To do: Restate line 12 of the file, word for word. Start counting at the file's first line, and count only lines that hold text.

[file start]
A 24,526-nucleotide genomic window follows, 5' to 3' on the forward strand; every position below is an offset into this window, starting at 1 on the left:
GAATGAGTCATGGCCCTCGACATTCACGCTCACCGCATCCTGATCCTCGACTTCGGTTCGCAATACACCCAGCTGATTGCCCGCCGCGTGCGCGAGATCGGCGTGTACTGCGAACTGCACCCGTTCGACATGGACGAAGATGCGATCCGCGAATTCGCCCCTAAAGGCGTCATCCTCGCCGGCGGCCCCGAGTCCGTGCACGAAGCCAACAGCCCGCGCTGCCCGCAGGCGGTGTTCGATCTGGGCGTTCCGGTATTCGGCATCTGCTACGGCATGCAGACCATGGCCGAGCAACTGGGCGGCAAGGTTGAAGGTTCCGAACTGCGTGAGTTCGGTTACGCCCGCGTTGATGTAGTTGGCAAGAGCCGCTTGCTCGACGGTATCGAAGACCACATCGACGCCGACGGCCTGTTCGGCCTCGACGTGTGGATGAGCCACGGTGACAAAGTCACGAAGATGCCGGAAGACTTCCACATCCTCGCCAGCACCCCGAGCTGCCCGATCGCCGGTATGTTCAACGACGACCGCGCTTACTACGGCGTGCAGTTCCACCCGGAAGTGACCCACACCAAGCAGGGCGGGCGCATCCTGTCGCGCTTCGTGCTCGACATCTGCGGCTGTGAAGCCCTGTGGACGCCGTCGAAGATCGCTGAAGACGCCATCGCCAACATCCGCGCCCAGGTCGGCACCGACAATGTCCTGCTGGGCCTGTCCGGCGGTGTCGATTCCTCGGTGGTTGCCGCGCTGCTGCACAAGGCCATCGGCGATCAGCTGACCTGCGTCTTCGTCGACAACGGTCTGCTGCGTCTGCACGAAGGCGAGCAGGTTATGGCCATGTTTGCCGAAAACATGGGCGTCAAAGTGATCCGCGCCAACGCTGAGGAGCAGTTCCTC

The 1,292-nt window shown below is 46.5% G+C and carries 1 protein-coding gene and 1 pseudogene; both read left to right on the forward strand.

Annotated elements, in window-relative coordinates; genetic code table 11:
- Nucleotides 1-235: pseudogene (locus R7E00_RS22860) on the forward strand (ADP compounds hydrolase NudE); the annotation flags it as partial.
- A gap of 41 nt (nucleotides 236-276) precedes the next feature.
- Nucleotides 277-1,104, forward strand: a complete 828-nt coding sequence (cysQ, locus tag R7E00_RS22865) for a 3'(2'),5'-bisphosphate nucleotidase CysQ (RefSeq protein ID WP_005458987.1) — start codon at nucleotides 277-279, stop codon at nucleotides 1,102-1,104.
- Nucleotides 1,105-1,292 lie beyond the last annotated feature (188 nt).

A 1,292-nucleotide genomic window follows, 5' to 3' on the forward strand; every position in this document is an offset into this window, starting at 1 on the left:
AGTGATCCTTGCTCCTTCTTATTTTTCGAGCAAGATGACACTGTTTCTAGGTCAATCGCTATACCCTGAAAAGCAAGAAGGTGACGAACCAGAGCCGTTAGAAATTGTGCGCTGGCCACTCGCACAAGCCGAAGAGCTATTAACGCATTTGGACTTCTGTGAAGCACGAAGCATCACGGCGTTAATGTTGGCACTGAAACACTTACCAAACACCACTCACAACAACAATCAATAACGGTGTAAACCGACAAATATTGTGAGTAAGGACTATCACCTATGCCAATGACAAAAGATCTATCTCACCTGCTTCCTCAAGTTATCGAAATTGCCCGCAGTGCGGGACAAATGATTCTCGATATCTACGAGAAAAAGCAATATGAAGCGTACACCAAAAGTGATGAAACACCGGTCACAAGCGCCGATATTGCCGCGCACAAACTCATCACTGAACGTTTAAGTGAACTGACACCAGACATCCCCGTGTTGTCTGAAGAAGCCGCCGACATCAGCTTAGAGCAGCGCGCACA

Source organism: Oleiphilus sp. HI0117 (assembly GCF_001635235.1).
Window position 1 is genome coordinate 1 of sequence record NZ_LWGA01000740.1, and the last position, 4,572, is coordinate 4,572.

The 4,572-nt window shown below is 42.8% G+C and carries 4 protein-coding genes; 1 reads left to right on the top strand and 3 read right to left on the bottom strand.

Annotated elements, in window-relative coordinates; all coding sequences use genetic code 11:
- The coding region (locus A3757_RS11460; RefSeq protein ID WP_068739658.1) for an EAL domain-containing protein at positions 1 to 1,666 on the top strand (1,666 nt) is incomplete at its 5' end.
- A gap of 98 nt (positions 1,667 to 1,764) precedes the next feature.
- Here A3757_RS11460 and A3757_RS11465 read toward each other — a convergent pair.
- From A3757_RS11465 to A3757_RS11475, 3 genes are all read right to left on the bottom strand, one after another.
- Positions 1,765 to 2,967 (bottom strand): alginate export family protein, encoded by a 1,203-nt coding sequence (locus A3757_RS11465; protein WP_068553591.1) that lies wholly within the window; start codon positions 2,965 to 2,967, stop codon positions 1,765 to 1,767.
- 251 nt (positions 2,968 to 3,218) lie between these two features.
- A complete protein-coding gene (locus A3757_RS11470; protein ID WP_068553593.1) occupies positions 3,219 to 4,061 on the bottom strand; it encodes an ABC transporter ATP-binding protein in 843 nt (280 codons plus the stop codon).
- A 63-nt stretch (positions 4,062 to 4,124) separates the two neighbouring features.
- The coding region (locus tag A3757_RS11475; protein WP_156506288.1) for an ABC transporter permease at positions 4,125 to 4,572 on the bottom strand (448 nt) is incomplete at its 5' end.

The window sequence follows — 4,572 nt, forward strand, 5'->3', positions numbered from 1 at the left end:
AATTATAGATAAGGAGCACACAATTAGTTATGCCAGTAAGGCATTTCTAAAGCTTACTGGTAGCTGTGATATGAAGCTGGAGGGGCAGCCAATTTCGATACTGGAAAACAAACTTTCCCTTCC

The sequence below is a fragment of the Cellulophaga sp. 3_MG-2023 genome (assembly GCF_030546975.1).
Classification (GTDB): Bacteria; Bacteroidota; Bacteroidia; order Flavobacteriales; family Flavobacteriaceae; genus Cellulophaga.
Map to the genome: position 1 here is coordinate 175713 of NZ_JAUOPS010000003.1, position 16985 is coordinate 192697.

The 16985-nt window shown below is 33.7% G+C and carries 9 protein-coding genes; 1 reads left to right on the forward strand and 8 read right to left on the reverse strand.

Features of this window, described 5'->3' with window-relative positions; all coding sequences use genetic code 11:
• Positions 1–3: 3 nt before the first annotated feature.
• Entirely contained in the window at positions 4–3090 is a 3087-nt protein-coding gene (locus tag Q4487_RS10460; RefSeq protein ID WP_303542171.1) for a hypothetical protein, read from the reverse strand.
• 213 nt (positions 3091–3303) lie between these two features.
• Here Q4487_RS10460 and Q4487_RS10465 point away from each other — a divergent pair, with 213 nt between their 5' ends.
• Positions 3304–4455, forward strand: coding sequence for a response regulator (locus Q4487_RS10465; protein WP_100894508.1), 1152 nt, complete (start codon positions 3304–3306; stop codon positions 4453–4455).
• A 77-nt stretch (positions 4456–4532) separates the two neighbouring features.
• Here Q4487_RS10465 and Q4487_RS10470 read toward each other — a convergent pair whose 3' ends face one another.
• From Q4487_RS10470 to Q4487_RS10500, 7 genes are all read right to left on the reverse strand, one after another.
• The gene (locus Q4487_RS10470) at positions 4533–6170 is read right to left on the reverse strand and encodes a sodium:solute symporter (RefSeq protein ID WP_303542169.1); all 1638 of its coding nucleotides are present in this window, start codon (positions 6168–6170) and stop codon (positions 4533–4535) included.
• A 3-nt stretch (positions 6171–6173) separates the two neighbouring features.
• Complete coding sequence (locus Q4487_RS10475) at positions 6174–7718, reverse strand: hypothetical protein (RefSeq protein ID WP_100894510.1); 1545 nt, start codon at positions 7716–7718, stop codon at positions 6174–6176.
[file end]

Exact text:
Window position 1 is genome coordinate 1 of sequence record NZ_LWGA01000740.1, and the last position, 4,572, is coordinate 4,572.